Code Word: Another Room

By Kerry Neville 04/26/17

My kids weren't afraid that I had a mental illness. All they wanted was a tool to help me to contain it. So they could help me help myself.

An upset mother on a couch with 2 small angry kids on the floor.
"Maybe when you start yelling, or before you start, you should just go into another room."

One night, the kids and I were cuddled up on the couch watching 60 Minutes and a segment came on about untreated schizophrenia and its links to most of the mass shootings in the past 15 years. In hindsight, I probably should have switched over to America’s Funniest Home Videos so we could watch babies snort spaghetti from their noses and poodles ride skateboards, but all three of us seemed transfixed by the expert psychiatrists’ testimonies on symptoms of schizophrenia and the history of the treatment of schizophrenia and how it could be better treated.

To be honest, I wasn’t really thinking about why my kids were so compelled by this segment until Sophia turned to me and asked, worriedly, “This isn’t the kind of mental illness that you have, is it, Mom?”

“Yeah,” Alexander said, “do you have this kind?” He kept glancing back and forth at the screen watching the photos shuffle the faces of recent shooters suspected of being mentally ill—D.C., Colorado, Arizona, Virginia. Was he waiting to see if my face would preemptively appear? His hand crept across my lap and found my hand.

“No, no, no,” I said. “I have Bipolar Disorder, not Schizophrenia. They’re very different from each other.” Though not so different chromosomally. Close cousins, really. In fact, I’ve taken the same medications that Schizophrenics take, so I’m not sure how different we are, except for the hearing voices part. Because in the horrific depths of depression and at the heights of mania I’ve had, what some might consider, psychotic episodes. But I don’t tell the kids this because I can see that they’re weighing the mental illness that they know their Mom! Their Mom!!! has against the mental illness these mass shooters have and they want me to be as far and away different from them as possible.

“That’s right,” Sophia said. “You have that one. You have the mood swings one.” She inched closer to me on the couch as if that would close the gap between what might be threatening about what was still unknown in my mental illness and what was known in her mom. She had visited me in the hospital when I was spent from mania and depression and sat with me in the bland, communal visitors’ room watching for my smile to return. She had sent me a drawing of an immense green dragon, with its wings spread in fierce determination. At the dragon’s clawed feet, she wrote, “Momma, Come Home!”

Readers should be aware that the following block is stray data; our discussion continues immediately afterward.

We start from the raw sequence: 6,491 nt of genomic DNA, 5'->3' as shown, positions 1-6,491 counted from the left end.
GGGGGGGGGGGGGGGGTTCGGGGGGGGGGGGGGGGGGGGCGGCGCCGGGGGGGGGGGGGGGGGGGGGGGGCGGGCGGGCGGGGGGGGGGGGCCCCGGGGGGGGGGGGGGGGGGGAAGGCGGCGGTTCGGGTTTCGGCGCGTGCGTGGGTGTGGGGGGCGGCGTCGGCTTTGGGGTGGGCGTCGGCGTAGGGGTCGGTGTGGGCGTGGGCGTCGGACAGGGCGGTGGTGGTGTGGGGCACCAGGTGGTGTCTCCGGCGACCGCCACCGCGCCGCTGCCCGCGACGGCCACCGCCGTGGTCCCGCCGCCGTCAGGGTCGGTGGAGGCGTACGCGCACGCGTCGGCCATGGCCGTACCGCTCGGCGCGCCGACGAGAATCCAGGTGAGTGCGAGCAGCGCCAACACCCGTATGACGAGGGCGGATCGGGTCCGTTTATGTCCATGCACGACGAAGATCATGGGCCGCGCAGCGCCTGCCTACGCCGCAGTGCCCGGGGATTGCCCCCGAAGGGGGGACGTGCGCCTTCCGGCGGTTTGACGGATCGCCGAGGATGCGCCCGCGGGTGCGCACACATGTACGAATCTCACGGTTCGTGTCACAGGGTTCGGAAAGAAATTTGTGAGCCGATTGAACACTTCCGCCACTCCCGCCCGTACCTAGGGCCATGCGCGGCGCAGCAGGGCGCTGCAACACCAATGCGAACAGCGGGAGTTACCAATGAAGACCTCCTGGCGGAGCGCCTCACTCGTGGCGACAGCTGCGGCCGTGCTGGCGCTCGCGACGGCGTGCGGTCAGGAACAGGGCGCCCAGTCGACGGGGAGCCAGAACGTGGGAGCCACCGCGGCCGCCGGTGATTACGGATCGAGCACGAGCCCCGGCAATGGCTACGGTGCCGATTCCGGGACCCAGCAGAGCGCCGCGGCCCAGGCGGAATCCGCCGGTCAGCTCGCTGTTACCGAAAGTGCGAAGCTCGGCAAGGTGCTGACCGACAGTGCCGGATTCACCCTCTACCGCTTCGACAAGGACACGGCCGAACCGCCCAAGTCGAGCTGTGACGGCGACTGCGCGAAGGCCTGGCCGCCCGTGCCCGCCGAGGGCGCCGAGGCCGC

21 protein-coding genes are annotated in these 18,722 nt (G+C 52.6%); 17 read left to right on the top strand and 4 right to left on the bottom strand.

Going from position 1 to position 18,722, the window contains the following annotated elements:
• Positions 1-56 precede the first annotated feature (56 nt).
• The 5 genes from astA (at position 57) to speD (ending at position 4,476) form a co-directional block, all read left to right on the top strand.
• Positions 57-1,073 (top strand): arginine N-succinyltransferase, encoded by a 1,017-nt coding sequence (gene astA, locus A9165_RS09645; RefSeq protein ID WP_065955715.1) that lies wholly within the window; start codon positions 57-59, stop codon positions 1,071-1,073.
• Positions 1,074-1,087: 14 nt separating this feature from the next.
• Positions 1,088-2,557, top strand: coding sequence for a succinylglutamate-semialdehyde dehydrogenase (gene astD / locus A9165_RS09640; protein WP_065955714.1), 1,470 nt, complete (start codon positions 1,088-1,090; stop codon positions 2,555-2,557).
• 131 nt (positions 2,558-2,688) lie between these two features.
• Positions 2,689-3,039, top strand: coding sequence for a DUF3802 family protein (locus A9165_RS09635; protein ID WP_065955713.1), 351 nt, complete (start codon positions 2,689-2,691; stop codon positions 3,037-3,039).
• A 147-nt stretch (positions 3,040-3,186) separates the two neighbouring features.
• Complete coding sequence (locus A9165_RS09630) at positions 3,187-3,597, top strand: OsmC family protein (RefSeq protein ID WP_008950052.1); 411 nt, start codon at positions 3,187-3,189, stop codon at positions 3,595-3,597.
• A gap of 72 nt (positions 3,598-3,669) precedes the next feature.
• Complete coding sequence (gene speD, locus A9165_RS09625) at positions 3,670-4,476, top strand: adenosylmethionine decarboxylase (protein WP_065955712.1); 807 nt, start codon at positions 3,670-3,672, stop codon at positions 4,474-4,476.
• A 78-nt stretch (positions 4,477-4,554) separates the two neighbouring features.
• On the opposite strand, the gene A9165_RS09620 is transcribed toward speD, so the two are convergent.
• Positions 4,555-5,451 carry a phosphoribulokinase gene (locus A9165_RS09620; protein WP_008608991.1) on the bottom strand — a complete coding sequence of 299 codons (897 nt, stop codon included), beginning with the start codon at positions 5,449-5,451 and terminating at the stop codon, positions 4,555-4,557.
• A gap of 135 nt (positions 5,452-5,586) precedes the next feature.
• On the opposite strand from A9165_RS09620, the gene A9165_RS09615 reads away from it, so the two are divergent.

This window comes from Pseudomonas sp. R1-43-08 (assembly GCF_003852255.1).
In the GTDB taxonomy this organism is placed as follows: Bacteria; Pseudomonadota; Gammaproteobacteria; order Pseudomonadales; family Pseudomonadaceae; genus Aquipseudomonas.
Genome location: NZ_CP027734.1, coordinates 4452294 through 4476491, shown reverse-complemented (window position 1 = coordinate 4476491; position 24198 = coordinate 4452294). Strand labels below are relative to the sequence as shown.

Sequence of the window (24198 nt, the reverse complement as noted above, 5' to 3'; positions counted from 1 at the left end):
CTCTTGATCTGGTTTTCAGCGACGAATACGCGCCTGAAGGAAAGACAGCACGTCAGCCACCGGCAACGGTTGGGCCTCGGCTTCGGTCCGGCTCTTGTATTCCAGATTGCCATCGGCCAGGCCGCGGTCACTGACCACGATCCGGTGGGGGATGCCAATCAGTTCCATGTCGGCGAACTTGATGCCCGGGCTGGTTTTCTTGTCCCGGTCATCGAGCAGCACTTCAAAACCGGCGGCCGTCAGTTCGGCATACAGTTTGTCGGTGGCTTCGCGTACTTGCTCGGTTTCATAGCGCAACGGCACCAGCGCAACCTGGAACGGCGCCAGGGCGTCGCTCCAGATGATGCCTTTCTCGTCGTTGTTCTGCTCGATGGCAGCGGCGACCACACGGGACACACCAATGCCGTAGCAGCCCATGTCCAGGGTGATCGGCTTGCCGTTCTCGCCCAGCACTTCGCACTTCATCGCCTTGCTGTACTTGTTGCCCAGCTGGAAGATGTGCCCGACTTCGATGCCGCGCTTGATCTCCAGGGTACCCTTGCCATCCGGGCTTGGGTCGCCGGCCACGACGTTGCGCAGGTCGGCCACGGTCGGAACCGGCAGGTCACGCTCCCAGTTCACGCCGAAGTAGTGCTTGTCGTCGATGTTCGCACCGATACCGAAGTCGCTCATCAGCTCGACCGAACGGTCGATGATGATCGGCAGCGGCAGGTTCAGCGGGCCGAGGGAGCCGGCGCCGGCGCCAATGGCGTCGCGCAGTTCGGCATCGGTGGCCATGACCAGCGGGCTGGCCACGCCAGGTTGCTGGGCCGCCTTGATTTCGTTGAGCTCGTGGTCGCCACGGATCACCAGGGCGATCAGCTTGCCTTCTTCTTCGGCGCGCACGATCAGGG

“Because,” she continued, “your mood swings can be really bad. Sometimes you just get really angry at us for no reason.”

Alexander threw both his hands in the air. “Yeah! You do! Like sometimes we’ll be sitting on the bed and you’ll just start yelling at us we won’t be doing anything but sitting on the bed.”

I closed my eyes. I might not hear the voices of Schizophrenia, but I have the voices of punishment and self-loathing, the voices that say: See? This disease will ruin your relationship with your children. It’s the wrecking ball, swinging through love, punching holes in walls, knocking out cross beams and support beams.

I opened my eyes. The kids were looking at me like I was crazy.

“I know!” Alexander said. “Maybe when you start yelling, or before you start, you should just go into another room.”

“Yeah,” Sophia said. “When you feel a mood coming on, so you don’t take it out on us, you can just go into another room. And then it’ll be okay.”

I smiled at them. They weren’t really afraid of me winding up on that television screen. They weren’t even afraid that I had a mental illness, that I was Bipolar. All they wanted was a tool to help me to contain it. So they could help me help myself. So they could feel powerful instead of powerless.

“I have an idea,” I said. “Sometimes it’s hard for me to know when a mood is happening. I’m not always able to spot it right away. But you guys are experts. So how about we have a code word for when you think I need to go to another room for a time out and I’ll go?”

Alexander smiled. “But we won’t use it if you’re angry at us for being crazy and we need to calm down.”

Sophia said, “Or like when we won’t stop fighting with each other.”

“Right,” I said. “It’s for when I’m getting angry or a mood swing is happening that has no good reason and maybe it’s scaring you so you think I need a time out. So all you have to say is ‘Another Room.’ Okay?”

They both nodded and we shook on it. Then Alexander sighed in relief and threw himself on me in a hug. I hadn’t realized my mood swings had seemed so scary? overwhelming? engulfing? I forget, sometimes, that my son, while not fragile, is more delicate than me—he’s a butterfly or moth and his wings beat on the outside of his body for all to see and vulnerable to damage.

I forget that the wings my children see beating outside my body are not the ragged wings of some storm battered butterfly, but the colossal wings of a Bipolar dragon, furiously flying into the heavens, then folding back for the dive down into the black well. And just the day-to-day effort of keeping aloft? Enough to make a mom tired and stupidly, unthinkingly angry. Enough to know when it’s time to go to “Another room.”

Please read our comment policy. - The Fix